What makes a family? At House of Providence, it's a safe and permanent home for foster children who are most at risk -- the ones in their teenaged years.
"Once they are about 12, most likely they will never be adopted and they will age out," said Maggie Dunn. "The statistics are horrifying for kids that age out of the system."
To battle those statistics, Maggie and Jason Dunn created House of Providence in Detroit. Instead of bouncing teens from home to home, the beautiful facility is their home and loving volunteers spend time with them there.
"You know you are coming to invest into a young lady or a young boy that for them they've been abused and neglected and abandoned and rejected all of their life, and it is coming to add value into their life," said Jason Dunn.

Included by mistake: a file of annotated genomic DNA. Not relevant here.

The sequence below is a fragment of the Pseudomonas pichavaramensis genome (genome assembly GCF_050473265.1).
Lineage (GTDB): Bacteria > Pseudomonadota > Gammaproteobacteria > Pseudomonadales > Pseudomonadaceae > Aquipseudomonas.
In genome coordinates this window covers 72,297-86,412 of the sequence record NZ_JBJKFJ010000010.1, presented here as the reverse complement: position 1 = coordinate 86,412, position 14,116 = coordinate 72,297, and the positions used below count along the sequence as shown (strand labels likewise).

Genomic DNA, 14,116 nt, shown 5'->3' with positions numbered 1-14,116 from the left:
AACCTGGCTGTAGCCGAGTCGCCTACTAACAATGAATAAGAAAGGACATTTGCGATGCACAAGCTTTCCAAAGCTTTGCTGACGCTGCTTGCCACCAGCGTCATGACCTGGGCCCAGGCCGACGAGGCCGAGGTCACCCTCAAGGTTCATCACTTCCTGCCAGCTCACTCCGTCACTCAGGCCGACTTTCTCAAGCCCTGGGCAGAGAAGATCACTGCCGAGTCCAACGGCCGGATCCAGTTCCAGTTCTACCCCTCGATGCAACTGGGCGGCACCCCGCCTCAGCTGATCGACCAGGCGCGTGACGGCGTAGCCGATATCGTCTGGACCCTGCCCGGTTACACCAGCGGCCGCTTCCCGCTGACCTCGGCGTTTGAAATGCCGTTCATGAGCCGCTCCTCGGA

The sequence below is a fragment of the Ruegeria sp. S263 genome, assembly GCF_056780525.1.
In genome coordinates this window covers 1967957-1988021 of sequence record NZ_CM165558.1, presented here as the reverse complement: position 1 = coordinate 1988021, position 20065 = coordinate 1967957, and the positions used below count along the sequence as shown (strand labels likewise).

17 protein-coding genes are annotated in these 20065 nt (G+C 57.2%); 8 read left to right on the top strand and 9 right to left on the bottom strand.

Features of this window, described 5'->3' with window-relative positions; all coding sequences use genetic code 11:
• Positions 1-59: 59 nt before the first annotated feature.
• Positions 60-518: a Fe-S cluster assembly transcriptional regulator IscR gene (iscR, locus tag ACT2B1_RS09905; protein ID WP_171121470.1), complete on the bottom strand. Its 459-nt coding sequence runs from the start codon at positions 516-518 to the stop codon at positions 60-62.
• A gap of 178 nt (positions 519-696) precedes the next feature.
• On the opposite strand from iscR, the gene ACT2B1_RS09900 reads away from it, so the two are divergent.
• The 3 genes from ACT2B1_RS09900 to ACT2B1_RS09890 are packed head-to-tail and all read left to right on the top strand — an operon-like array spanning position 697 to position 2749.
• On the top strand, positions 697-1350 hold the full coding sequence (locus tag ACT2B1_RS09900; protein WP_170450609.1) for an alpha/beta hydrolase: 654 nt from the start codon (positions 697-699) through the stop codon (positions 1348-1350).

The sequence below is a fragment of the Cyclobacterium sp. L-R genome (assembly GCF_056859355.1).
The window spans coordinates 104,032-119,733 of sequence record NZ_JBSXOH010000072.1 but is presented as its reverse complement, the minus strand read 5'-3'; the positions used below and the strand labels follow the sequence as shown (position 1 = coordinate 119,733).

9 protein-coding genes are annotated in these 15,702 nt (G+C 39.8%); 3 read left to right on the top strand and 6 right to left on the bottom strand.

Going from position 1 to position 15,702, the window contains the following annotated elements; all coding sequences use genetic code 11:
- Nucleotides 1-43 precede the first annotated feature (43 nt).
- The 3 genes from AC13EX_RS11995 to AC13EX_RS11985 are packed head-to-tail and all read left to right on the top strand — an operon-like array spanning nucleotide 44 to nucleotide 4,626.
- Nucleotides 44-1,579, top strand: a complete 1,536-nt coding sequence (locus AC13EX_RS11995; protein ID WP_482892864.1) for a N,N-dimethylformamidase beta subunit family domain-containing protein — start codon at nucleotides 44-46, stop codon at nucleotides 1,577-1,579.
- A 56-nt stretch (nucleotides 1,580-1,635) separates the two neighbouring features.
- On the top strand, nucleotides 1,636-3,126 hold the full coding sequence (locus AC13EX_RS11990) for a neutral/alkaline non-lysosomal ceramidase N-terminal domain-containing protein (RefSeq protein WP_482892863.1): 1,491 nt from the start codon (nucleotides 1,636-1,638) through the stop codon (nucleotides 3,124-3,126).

Volunteers can tutor, teach, go on social trips or just hang out. Meanwhile, the teens live there together and get a top-notch education through the Oxford school district. More important, they get a sense of finally belonging somewhere.
"I know children who, by the time they were 4, have already been in eight homes," said Maggie Dunn. "That reinforces, 'You are the problem, you are the problem, you are the problem,' and it is constant rejection."
For now, House of Providence will take care of 15 teenage girls. Eventually the Dunns plan to expand to boys, with one goal in mind.
"That every child who has left here has a family. No child ages out and is alone on the planet. That's not OK," said Maggie Dunn.
What makes a family? At House of Providence, it starts with love. Jay and Maggie Dunn are showing that love every day to our most at-risk kids in the heart of Detroit.